Reply
  3. robert branshaw
    robert branshaw says:

    This brought superior appears with chrome and perhaps aluminum highly polished and perfect paint leaves one to wonder if they looked this good leaving the factory? they were true diamonds of there era. It must have been difficult to restore without parts. What a glowing moment it would be to see one on the road!

    Reply
  4. Mark
    Mark says:

    Thanks for you positive comments, Ed, Kenneth and Robert.

    I did get a private message earlier today correcting my description of the rear suspension. It stated the rear suspension is a “cantilever” design using two spring units and a friction damper.

    Reply
  5. Robert Wilson
    Robert Wilson says:

    There are restorations and there are legacy projects. You can feel how exciting this motorcycle would have been for its owner the day it was delivered. A spring trip to the museum can’t come soon enough.

    Reply
  6. John Young
    John Young says:

    Thanks for all the positive comments. It was mentioned that it must have been difficult to do this restoration owing to the scarcity of parts. While this is true, it doesn’t address the fact that parts that are available are often very poor reproductions, and unusable. I did in fact have to fabricate the front fender. I’m pleased with the result. But probably the most daunting task was in dealing with the threaded fasteners. The usual comment I received on the subject was “Oh yes, those are Whitworth threads.” That is a monumental understatement! Yes, there are a few Whitworth threads, which is a very early standard that had mostly been phased out by the time this machine was built. This includes oversized hex heads, extra coarse threads with 55 degree thread profile, and was used sparingly on this machine, with some of the frame lugs threaded with this system. Also used was BSF (British Standard Fine), British Cycle Thread, A fine thread of 26 threads per inch all the way from 3/16” to well over 1” diameter. Also found are BA (British Association) threads used on smaller sizes, similar to our own 8-32, 10-24, etc. The replacement fasteners were hand turned on a lathe from stainless steel. Most of the bolt heads were domed for appearance and originality, and all were polished to a chrome-like shine.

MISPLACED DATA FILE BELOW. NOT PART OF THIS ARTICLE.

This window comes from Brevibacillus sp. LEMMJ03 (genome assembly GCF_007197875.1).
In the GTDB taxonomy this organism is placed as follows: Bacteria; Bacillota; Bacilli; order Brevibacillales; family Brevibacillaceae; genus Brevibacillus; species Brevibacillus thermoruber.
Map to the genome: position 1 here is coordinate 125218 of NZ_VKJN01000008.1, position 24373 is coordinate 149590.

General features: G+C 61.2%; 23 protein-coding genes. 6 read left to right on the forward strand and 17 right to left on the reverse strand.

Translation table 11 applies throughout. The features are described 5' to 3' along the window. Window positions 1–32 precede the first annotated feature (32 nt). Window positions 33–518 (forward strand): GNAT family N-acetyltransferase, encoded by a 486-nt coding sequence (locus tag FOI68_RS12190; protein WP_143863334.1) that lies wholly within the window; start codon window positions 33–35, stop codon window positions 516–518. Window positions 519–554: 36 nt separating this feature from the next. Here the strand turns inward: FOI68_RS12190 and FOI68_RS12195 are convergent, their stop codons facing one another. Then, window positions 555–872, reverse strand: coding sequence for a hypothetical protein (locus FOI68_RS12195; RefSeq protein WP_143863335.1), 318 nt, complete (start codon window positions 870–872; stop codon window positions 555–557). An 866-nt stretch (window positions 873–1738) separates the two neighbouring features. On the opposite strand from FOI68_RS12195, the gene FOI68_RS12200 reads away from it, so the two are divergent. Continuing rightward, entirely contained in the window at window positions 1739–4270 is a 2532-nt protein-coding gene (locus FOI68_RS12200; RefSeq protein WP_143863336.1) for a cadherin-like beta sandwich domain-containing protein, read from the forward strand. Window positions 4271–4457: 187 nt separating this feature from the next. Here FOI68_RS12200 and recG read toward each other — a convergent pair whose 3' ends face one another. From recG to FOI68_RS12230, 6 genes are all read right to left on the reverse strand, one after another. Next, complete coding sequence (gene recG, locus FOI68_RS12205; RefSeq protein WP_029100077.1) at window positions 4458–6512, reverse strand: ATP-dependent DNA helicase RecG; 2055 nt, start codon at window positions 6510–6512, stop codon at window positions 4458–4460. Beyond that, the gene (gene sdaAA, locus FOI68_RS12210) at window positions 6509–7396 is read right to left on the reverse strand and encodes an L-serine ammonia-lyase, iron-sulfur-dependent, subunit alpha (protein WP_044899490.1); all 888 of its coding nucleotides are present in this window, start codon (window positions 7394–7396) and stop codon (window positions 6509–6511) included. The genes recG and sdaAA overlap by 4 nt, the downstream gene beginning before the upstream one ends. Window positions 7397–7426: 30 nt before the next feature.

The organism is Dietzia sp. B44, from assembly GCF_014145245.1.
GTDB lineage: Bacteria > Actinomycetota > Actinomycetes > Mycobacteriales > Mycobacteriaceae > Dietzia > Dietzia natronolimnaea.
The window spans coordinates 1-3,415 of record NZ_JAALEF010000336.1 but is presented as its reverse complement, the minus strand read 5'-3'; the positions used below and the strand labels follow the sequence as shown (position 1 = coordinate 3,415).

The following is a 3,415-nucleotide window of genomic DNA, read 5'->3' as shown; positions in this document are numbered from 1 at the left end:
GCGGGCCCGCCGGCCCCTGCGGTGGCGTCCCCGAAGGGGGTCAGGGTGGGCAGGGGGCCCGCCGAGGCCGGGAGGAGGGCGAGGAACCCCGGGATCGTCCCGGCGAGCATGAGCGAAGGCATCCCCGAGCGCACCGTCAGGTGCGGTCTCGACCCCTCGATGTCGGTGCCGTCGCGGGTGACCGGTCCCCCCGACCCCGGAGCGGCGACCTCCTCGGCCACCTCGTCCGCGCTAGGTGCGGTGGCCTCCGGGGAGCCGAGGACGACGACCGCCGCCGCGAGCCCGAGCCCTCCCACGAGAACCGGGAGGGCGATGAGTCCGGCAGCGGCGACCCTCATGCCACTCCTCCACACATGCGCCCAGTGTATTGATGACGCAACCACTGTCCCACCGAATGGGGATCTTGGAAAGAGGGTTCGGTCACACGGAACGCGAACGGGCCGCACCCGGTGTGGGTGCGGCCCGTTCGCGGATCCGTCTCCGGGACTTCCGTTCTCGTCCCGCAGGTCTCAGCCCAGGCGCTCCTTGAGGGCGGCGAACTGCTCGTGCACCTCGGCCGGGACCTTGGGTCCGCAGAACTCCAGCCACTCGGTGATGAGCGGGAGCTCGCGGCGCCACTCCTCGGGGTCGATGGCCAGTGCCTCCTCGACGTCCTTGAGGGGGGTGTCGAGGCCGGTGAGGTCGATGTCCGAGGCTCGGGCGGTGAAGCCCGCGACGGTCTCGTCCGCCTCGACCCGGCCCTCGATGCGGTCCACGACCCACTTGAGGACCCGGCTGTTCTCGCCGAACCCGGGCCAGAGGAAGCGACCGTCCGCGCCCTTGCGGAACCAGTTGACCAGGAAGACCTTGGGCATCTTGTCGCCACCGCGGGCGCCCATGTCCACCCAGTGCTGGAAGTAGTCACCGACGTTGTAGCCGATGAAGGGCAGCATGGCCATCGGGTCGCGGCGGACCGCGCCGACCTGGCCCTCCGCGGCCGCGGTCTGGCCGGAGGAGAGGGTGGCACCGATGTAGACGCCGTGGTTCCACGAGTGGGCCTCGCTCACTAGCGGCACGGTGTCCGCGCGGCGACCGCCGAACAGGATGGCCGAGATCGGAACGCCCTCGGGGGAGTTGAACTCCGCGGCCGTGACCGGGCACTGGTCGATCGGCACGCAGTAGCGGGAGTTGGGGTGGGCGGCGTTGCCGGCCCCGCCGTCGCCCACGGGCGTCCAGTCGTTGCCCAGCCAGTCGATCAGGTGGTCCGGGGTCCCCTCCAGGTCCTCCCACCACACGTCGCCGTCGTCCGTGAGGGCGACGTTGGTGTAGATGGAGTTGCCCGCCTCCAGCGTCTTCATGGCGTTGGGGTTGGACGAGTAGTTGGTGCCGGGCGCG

After completing the restoration, I Rode the machine several times, and am amazed at how well it performs. It is easy to kick start, never smokes, even on initial startup. The clutch does not drag or slip, the steering is precise and crisp, and the brakes are quite effective. The hand shift operates through a gate that is properly spaced, and selects the desired gear with minimal effort. Even neutral is easily found. The 3 speed Sturmey Archer gearbox has wide ratios, that perfectly suit the torque characteristics of the JAP engine. Once on the highway and into top gear, the machine settles into a nice leisurely lope, seemingly eager to gobble up long distances. The exhaust note is pure joy, with just enough bark from the fishtail exhaust tips under load to show off the V-twin burble, yet not harsh at cruising speed.
    When one considers that this machine was built at the same time as the Model A Ford, it emphasizes just how far advanced these Brough Superior machines were!

    Reply